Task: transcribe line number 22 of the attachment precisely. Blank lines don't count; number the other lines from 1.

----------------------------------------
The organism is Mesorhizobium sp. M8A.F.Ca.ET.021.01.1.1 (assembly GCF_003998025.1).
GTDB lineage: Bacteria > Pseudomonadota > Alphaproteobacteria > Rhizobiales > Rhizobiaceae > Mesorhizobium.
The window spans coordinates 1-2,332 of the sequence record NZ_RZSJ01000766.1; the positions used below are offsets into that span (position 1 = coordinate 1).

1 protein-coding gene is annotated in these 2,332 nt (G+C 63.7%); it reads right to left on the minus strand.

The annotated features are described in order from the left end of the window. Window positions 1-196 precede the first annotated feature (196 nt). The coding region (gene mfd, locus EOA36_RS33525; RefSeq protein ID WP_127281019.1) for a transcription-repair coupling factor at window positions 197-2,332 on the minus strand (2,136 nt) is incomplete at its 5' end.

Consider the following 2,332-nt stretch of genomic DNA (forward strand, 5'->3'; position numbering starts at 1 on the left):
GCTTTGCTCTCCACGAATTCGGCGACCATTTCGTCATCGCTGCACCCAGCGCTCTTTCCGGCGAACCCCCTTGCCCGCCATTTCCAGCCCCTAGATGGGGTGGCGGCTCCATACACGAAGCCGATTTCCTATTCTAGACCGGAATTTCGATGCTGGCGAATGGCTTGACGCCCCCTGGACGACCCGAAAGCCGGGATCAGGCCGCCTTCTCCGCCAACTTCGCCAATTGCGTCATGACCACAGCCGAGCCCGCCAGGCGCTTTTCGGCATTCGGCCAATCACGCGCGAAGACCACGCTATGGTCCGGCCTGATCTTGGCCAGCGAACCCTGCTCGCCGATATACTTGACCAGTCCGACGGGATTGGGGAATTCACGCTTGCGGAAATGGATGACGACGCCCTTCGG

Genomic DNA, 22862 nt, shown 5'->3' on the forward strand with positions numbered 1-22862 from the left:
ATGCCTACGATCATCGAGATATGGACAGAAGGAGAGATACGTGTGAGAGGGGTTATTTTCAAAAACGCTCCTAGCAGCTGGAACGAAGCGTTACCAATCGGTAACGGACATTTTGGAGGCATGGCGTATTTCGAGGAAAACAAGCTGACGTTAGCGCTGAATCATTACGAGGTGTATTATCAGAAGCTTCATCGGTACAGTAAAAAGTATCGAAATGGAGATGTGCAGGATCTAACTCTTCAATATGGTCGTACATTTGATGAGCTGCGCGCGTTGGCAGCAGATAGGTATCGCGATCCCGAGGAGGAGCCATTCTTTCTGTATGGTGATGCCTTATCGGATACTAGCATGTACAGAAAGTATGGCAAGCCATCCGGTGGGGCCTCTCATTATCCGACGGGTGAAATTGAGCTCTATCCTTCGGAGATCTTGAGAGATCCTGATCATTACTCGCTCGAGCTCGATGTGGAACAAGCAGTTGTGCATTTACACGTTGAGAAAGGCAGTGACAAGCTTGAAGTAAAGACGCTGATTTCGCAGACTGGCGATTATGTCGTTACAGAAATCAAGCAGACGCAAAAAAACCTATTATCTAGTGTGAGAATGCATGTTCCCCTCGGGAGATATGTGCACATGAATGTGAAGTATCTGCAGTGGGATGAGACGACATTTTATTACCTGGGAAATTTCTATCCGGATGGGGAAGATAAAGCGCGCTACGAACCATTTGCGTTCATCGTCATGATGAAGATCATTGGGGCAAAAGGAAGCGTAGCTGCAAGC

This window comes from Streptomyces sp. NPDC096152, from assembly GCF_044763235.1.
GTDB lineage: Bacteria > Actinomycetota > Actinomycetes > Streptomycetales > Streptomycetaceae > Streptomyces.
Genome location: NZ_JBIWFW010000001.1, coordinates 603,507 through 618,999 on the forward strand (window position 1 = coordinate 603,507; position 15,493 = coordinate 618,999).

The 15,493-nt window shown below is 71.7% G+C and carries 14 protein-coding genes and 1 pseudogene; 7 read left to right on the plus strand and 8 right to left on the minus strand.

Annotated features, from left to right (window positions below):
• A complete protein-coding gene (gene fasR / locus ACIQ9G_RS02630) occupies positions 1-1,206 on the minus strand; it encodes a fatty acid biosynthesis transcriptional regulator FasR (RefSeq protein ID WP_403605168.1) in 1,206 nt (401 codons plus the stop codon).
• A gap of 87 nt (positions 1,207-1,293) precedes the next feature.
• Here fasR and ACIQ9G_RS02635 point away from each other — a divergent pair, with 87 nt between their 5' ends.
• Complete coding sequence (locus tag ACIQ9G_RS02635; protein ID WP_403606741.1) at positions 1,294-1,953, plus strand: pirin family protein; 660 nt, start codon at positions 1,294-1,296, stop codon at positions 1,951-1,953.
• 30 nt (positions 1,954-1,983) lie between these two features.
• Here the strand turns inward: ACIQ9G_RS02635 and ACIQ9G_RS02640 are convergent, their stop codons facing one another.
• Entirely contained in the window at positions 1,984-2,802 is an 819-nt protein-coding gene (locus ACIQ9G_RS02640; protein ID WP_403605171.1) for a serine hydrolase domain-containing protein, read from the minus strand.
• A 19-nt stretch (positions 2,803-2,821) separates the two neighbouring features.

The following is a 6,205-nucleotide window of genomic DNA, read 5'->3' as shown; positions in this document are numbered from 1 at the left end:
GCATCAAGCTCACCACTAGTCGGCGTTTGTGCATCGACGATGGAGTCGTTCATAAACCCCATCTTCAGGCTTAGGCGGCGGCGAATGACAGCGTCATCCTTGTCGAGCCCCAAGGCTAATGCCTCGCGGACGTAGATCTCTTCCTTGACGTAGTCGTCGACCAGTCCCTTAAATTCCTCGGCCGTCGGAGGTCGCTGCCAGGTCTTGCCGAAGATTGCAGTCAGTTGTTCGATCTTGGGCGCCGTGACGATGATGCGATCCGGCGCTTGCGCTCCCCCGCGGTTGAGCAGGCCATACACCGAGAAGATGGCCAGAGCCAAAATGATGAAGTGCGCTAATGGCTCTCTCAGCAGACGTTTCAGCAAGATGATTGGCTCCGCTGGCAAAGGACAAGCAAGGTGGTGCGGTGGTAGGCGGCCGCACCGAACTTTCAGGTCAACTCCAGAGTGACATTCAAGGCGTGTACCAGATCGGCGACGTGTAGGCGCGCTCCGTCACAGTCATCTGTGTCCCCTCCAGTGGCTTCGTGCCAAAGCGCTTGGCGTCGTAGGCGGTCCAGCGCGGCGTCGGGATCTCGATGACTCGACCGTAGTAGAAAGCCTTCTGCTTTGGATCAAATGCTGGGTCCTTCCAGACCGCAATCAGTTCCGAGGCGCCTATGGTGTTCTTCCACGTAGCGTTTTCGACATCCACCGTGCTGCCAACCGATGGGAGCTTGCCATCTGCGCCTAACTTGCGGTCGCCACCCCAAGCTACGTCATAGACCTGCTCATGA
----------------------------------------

• A 19-nt stretch (positions 2,803-2,821) separates the two neighbouring features.